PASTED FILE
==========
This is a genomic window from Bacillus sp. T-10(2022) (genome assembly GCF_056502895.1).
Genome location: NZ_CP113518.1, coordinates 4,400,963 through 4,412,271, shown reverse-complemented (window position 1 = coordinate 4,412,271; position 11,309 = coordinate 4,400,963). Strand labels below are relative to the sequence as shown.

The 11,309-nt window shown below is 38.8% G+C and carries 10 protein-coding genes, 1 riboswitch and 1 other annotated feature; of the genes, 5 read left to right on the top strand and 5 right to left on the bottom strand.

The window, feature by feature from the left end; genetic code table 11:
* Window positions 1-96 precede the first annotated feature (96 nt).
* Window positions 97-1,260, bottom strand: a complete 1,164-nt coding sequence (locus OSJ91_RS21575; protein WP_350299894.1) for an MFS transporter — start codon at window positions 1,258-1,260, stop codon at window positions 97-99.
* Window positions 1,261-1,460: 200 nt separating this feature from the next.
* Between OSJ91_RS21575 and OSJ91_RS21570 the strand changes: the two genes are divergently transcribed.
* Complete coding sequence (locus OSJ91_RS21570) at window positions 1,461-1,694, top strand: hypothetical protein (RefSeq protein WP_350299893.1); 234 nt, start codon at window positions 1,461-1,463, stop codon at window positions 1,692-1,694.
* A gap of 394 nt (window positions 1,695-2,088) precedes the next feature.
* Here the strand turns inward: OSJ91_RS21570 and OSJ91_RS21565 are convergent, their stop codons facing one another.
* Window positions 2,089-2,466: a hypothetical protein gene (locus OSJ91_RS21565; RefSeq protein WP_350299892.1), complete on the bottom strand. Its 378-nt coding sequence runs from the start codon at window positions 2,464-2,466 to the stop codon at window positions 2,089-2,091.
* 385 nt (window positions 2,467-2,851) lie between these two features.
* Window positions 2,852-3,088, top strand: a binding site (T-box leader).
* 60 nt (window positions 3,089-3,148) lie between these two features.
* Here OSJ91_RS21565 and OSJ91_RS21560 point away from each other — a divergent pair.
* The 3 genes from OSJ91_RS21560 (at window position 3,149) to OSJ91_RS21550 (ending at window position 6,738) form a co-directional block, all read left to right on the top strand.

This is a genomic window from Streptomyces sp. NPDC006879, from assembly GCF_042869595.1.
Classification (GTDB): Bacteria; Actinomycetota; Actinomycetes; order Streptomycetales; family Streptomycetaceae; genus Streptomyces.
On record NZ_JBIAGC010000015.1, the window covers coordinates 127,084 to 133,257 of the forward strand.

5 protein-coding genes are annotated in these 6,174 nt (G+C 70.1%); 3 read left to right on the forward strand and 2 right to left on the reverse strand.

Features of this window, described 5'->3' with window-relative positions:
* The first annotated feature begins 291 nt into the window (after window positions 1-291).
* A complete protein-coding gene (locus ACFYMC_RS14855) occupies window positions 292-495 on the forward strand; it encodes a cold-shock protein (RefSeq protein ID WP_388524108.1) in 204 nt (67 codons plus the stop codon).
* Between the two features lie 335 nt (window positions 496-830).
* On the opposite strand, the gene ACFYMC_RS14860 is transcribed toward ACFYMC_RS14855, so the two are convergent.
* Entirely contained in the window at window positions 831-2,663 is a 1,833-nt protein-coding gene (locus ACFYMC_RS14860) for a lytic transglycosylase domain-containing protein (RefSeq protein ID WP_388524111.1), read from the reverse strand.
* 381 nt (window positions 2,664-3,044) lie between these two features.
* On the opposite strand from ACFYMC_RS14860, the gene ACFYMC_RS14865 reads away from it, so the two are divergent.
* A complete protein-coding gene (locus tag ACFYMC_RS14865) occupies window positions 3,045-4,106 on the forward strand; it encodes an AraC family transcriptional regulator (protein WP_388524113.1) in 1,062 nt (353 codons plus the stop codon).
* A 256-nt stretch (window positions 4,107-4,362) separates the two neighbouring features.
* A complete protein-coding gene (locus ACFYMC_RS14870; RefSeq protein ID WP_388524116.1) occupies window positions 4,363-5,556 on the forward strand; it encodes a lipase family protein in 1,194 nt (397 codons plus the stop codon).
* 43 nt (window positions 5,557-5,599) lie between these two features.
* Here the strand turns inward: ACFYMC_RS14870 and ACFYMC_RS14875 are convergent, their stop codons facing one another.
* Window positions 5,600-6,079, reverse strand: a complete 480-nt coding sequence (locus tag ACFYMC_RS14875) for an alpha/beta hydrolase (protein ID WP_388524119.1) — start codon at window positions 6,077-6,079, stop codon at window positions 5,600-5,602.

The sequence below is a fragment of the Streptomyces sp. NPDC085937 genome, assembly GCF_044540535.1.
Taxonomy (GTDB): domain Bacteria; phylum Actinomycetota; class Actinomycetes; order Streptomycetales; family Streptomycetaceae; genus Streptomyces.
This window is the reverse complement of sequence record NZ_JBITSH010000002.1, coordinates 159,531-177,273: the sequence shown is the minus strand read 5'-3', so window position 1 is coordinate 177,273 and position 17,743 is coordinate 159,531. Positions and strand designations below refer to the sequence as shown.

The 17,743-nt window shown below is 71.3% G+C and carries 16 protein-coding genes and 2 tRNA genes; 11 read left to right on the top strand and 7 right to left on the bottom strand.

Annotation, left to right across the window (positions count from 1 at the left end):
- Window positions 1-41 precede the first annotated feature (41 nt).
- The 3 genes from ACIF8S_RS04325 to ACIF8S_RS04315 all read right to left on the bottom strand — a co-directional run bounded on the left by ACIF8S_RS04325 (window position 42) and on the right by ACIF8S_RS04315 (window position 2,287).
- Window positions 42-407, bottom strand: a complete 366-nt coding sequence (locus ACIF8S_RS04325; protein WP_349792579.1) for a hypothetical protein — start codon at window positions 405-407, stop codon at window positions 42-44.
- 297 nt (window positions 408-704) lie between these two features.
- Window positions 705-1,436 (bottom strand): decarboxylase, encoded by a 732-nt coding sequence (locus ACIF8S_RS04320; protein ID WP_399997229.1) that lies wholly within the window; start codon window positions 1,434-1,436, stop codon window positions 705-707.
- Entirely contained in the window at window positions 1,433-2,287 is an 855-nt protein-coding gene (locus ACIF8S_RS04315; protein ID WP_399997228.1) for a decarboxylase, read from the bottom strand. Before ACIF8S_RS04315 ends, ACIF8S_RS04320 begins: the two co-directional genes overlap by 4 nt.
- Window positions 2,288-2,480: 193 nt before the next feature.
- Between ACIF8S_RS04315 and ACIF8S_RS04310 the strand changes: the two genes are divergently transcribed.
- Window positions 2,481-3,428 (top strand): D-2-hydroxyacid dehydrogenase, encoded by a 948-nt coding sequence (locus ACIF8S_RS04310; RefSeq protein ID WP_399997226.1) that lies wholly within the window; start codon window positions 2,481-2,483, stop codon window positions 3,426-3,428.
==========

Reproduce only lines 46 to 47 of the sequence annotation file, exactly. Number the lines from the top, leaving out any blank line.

- Entirely contained in the window at window positions 1,433-2,287 is an 855-nt protein-coding gene (locus ACIF8S_RS04315; protein ID WP_399997228.1) for a decarboxylase, read from the bottom strand. Before ACIF8S_RS04315 ends, ACIF8S_RS04320 begins: the two co-directional genes overlap by 4 nt.
- Window positions 2,288-2,480: 193 nt before the next feature.